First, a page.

i. Normative Narratives
It is expected in our society that we all conform to the “norm”, in many cases this norm does not even represent the majority population, rather it describes those who have used their power over others to ensure that they keep it for as long as possible, and they do so through whatever means necessary. As I read through my classmate’s stories I saw examples of those who felt they performed their gender perfectly as well as examples of those who felt like they differed from the norm. In my own blog post “it.,” I described how I was affected by the societal norms surrounding gender, specifically femininity, and how my physical appearance, my baldness, isolated me from my identity. While searching through the blog posts of my classmates, I noticed that both Hayley and Trevor shared instances in which they felt they didn’t perfectly conform to the societal norms pushed on us all from birth. There is an underlying normative narrative to these situations, like an unspoken rule that everyone must fit on one side of the gender binary. As we have learned in class the gender binary is the “socially constructed, strict stories (stereotypes) of what it means to be a male/female (biological) > boy/girl (gender)” (Slide 5). We also learned about how gender is actually on a spectrum and that you can really identify wherever you please. The gender binary also produces a problematic view of how women and men should act: men need to be hypermasculine at all times and never express any feminine traits, and women are seen as weak and emotional.
Within my own story, I told of how I felt that I didn’t look how other girls and women looked. All throughout my life I had seen this image of what I was supposed to grow into and “I didn’t feel like the young woman that I was supposed to be growing into anymore.” In Hayley’s blog post she recalls the time she had her makeup professionally done for her graduation. She criticizes the tradition around graduation, especially for women, and how we are supposed to celebrate this huge milestone by making sure that everyone knows how much money we put into looking beautiful. She even mentions that she felt as though “we are not truly graduates unless our success can be measured in beauty.” Although she recognizes that she looked beautiful, “[she] was still left feeling that [she] had done [herself] a disservice.” Further, she says that she performed her gender perfectly but her feelings around the whole situation were definitely not the norm. Most young women have internalized this rigid binary structure that has been applied to gender, and similar to how our social positionality is like the water we swim in, these internalized ideas about what women should look like are unseen to us unless we are the “other”.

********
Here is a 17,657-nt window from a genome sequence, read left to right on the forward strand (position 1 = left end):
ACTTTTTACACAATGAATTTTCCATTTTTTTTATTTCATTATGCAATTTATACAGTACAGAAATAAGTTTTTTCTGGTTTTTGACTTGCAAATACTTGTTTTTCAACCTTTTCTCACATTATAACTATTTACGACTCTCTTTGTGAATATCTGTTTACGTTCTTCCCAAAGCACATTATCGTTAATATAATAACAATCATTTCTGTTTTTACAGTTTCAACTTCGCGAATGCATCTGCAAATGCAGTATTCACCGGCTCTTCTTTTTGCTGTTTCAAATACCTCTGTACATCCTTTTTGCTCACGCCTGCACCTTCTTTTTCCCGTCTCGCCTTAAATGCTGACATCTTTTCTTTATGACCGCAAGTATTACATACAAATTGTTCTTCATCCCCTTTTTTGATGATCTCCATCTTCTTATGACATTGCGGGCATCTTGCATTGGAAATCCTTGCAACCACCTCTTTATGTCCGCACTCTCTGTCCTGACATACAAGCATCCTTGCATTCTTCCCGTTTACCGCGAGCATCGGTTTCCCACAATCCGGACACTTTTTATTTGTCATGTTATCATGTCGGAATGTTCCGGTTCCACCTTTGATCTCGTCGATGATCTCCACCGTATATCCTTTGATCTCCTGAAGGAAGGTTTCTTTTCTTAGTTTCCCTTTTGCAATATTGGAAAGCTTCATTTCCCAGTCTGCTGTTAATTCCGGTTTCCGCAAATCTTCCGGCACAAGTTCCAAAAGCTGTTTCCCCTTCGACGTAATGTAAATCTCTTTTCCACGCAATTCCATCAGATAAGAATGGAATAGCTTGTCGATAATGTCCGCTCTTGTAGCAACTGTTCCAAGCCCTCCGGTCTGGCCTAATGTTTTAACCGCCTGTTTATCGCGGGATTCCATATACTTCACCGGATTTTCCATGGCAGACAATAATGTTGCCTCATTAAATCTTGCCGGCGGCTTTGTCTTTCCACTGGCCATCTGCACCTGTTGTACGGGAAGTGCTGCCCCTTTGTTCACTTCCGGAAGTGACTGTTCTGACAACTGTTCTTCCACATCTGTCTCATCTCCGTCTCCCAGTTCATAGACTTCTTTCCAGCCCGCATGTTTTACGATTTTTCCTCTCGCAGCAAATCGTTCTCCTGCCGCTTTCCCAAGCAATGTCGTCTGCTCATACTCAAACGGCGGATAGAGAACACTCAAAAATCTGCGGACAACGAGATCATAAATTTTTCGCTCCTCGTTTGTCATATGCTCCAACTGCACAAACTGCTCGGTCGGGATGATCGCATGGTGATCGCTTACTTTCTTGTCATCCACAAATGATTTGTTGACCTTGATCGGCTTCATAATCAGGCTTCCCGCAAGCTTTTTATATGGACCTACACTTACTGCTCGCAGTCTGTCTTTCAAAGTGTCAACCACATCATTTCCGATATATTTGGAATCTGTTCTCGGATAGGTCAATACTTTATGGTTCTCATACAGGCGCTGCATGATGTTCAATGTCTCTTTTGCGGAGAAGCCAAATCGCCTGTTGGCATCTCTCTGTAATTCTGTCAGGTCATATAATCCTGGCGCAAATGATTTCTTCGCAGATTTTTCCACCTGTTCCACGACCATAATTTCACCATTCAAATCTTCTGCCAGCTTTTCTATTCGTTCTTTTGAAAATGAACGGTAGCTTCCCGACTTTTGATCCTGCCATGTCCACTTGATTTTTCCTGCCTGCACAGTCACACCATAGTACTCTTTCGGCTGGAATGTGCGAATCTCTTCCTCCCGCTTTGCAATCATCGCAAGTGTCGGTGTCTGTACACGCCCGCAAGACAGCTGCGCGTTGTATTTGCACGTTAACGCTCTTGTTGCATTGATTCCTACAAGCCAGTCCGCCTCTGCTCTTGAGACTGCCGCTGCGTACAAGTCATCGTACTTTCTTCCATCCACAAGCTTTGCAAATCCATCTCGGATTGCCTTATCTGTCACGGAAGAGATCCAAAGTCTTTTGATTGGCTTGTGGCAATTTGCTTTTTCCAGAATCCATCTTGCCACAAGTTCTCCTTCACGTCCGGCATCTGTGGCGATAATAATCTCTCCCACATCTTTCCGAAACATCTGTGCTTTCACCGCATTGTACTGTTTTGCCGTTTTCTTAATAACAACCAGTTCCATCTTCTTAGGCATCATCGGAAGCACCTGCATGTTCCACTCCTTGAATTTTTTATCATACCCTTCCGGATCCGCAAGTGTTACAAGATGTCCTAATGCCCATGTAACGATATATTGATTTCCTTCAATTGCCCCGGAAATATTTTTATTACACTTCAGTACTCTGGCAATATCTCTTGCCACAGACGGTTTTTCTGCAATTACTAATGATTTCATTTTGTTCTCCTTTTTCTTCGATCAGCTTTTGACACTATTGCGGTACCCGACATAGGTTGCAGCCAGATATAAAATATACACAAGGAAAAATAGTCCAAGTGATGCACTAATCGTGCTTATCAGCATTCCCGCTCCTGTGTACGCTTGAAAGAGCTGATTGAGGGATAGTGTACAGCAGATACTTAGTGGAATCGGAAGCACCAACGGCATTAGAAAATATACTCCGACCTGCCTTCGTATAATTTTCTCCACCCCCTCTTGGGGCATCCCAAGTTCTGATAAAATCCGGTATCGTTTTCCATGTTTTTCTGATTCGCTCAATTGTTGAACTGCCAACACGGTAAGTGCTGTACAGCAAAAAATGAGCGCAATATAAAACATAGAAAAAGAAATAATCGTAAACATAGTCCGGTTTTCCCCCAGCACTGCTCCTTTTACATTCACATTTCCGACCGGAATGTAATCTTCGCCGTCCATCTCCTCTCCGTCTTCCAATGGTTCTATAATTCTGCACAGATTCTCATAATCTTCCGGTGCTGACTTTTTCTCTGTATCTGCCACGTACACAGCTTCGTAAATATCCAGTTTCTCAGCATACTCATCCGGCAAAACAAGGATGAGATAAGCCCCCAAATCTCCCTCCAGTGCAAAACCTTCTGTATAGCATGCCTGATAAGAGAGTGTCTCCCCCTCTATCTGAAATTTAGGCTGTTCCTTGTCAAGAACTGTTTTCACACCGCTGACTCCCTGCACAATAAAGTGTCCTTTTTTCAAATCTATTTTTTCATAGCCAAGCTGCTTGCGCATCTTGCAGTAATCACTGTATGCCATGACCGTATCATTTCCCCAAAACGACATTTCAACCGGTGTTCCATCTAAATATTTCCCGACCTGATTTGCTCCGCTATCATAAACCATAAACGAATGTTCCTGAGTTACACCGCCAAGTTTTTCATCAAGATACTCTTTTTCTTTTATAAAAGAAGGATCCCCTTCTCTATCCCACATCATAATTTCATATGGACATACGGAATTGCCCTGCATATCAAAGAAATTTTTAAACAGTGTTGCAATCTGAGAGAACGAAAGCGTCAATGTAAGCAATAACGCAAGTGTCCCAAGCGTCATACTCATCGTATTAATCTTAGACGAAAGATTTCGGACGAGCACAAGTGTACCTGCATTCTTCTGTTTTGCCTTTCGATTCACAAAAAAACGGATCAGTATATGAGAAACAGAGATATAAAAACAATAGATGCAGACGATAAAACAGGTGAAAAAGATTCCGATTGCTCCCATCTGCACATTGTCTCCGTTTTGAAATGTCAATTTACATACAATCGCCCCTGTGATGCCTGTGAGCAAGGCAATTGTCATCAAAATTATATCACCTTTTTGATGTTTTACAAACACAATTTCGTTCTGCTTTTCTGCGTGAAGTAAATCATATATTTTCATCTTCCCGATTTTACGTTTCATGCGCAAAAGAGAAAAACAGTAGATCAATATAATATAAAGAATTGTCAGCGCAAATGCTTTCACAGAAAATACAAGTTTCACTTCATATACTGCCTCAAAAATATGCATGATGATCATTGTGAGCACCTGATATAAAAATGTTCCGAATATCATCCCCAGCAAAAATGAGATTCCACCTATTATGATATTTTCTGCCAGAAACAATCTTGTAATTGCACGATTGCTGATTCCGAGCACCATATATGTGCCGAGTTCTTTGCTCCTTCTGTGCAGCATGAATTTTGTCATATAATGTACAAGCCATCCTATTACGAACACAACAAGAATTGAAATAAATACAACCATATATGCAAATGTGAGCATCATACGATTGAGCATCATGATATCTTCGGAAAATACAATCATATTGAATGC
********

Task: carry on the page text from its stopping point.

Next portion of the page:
Similarly, I recalled that I felt like I could no longer identify as a woman because I looked so different from my female classmates. Trevor tells about a situation he had with his mother in which she confronted him about why “[he] wasn’t the stoic hard masculine figure that she wanted [him] to be.” He too, felt that he did not necessarily fall into the strict dichotomy separating male and female. He “[loved] the colour purple . . . painted [his] nails . . . [had an] interest in makeup . . . [and] preferred to practice piano over playing sports”. The “rules” in our society surrounding gender are expected to be followed and for anyone to deviate outside of those rules, whether it be accidentally like myself or not, there is a label attached to them that identifies them as the “other” and they are outcasted. In Trevor’s case, he was attracted to things that are seen as more feminine, by societies standards, and this was looked down upon by his own mother. I also found it interesting that he mentioned that “if [he] wanted to do things like that [he] might as well just become a girl,” demonstrating how heteronormativity also plays a role in how we perceive our own gender. It is seen as one or the other, rather than a spectrum like it should be. Of course, we have to move past this place of gender binaries and heteronormativity, and in order to do so, we have to let go of the long-standing and problematic traditions that precede us.
ii. Creating Counter-Stories: Disrupting Normative Narratives